23 June 2011
Ovulation puts gaydar into overdrive
by Kate Melville
Women can more accurately identify a man's sexual orientation when they are closest to their time of peak ovulation, say researchers at the University of Toronto and Tufts University. Their new study, appearing in Psychological Science, also claims that having romantic thoughts also heightens a woman's ability to discriminate between straight and gay men.
Enhanced female gaydar doesn't seem to work when assessing women, however. "This effect is not apparent when a woman is judging another female's orientation," says study author Nicholas Rule, of the University of Toronto. "This suggests that fertility influences a heterosexual woman's attention to potential mates rather than merely increasing sensitivity to sexual orientation or nonverbal cues more generally."
The study consisted of three experiments. In the first, 40 women judged the sexual orientation of 80 images of men's faces. Forty of the photos were of self-identified gay males while the other 40 were of straight men. In addition, the women reported the length of time since their last menstrual cycle and its average duration. None of the women were using any systemic contraceptives. The researchers found that the nearer women were to peak ovulation, the more accurate they were at judging each male's sexual orientation.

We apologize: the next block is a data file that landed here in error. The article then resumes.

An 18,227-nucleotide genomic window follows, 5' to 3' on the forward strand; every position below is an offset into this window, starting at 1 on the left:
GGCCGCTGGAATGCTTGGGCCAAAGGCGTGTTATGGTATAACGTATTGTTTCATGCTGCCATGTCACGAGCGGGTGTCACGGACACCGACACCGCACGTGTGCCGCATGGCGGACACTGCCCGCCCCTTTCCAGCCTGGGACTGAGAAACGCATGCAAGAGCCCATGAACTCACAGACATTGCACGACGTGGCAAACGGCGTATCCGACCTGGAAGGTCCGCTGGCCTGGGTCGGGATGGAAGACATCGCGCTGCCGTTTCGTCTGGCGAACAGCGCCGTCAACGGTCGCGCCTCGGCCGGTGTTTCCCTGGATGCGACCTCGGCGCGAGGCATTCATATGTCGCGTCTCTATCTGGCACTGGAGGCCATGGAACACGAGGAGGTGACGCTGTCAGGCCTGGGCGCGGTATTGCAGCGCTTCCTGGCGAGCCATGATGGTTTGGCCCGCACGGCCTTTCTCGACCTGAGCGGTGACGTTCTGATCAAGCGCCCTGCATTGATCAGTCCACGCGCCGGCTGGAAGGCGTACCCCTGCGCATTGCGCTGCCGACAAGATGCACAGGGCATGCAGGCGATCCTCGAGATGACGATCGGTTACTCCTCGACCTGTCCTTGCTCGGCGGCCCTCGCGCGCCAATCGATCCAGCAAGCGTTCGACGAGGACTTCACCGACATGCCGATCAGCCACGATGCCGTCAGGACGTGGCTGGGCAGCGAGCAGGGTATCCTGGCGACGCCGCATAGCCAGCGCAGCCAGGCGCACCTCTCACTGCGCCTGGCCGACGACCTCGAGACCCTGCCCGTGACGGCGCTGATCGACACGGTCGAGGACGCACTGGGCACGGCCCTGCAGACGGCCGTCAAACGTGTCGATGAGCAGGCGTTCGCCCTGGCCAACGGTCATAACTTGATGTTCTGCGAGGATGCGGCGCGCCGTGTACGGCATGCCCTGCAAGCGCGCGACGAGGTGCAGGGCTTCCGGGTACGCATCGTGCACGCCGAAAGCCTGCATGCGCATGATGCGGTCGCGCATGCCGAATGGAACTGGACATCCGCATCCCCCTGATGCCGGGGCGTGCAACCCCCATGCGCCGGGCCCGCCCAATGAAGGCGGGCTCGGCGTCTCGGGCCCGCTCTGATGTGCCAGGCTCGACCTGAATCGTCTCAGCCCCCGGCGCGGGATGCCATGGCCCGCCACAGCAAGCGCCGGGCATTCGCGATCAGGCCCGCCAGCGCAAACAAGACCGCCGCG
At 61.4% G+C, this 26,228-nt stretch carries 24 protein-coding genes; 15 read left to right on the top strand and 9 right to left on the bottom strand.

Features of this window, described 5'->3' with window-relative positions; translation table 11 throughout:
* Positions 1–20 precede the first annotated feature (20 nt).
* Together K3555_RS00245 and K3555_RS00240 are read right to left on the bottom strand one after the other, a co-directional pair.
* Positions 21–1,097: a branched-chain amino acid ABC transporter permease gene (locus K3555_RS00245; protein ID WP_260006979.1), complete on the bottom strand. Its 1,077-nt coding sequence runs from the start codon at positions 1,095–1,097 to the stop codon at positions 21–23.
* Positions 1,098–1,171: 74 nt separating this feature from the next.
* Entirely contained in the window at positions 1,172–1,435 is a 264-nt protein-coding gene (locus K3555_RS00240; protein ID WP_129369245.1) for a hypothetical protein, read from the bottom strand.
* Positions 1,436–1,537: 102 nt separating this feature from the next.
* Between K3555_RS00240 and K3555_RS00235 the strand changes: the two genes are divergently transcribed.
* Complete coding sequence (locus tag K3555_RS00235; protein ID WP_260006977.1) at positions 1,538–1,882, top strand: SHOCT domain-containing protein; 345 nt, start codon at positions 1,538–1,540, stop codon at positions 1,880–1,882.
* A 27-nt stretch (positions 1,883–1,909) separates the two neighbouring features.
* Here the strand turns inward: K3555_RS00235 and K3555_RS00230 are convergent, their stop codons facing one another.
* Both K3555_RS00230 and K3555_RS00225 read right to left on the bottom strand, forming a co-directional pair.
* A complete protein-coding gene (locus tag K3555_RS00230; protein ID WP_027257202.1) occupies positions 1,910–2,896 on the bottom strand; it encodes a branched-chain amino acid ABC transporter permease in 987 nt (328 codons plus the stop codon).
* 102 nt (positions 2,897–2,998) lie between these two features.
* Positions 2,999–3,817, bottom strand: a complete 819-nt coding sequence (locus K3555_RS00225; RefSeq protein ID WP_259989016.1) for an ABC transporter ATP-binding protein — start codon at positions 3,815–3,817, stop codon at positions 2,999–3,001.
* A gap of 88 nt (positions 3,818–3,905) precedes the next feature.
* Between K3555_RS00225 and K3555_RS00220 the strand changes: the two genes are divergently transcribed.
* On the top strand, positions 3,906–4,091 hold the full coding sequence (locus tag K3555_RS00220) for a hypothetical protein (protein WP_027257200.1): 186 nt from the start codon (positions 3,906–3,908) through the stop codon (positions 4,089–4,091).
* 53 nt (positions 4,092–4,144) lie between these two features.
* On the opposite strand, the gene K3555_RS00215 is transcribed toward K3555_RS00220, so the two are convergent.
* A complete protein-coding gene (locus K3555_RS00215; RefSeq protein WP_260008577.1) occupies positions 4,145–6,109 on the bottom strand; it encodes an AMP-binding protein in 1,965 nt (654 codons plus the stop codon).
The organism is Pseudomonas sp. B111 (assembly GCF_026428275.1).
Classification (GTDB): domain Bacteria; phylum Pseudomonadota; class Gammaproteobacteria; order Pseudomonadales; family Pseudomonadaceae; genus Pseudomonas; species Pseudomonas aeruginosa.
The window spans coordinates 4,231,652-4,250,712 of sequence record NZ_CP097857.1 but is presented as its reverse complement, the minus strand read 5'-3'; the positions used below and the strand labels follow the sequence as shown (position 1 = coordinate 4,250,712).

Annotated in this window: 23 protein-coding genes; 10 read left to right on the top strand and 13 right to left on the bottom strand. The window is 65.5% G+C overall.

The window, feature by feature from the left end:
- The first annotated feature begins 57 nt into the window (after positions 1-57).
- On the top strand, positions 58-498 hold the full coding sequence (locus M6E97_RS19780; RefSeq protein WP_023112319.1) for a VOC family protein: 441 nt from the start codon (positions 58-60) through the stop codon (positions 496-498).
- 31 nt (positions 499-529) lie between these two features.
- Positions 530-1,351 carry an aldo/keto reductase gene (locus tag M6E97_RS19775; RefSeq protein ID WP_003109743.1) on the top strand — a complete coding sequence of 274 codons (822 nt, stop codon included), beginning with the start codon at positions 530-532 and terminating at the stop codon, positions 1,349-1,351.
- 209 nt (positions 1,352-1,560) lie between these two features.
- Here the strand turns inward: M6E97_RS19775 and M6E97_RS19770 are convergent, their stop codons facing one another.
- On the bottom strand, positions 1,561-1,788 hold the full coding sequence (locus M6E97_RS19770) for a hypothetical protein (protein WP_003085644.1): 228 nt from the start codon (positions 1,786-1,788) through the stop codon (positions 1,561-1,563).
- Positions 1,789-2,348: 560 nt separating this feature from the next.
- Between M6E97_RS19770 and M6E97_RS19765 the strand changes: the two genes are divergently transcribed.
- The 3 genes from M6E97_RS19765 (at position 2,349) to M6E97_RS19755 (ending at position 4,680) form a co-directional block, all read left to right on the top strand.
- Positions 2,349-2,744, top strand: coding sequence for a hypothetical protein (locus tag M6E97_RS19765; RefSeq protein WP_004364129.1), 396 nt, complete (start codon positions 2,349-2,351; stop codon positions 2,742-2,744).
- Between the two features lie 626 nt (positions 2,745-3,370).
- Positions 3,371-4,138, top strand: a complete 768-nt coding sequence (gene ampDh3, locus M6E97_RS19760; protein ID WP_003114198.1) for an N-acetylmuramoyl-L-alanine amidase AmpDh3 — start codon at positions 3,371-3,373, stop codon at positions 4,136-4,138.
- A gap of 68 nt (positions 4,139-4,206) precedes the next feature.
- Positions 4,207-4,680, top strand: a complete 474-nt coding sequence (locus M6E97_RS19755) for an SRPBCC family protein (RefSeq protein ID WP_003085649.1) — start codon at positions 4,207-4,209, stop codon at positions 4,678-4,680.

The second experiment was similar and involved viewing female faces, half of whom were self-identified lesbians while the other half were straight. A correlation between fertility and accurate judgments of the women's sexual orientation was not apparent.
"Together, these findings suggest that women's accuracy may vary across the fertility cycle because men's sexual orientation is relevant to conception and thus of greater importance as women are nearer to ovulation."
A third experiment involved priming half the female participants with a story about a romantic encounter before performing the same tasks as in the two previous experiments. Rule found that the women who read the romantic story were significantly more accurate in their judgments, implying that inducing romantic or mating-related thoughts improved accuracy in identifying men's sexual orientations.
Source: University of Toronto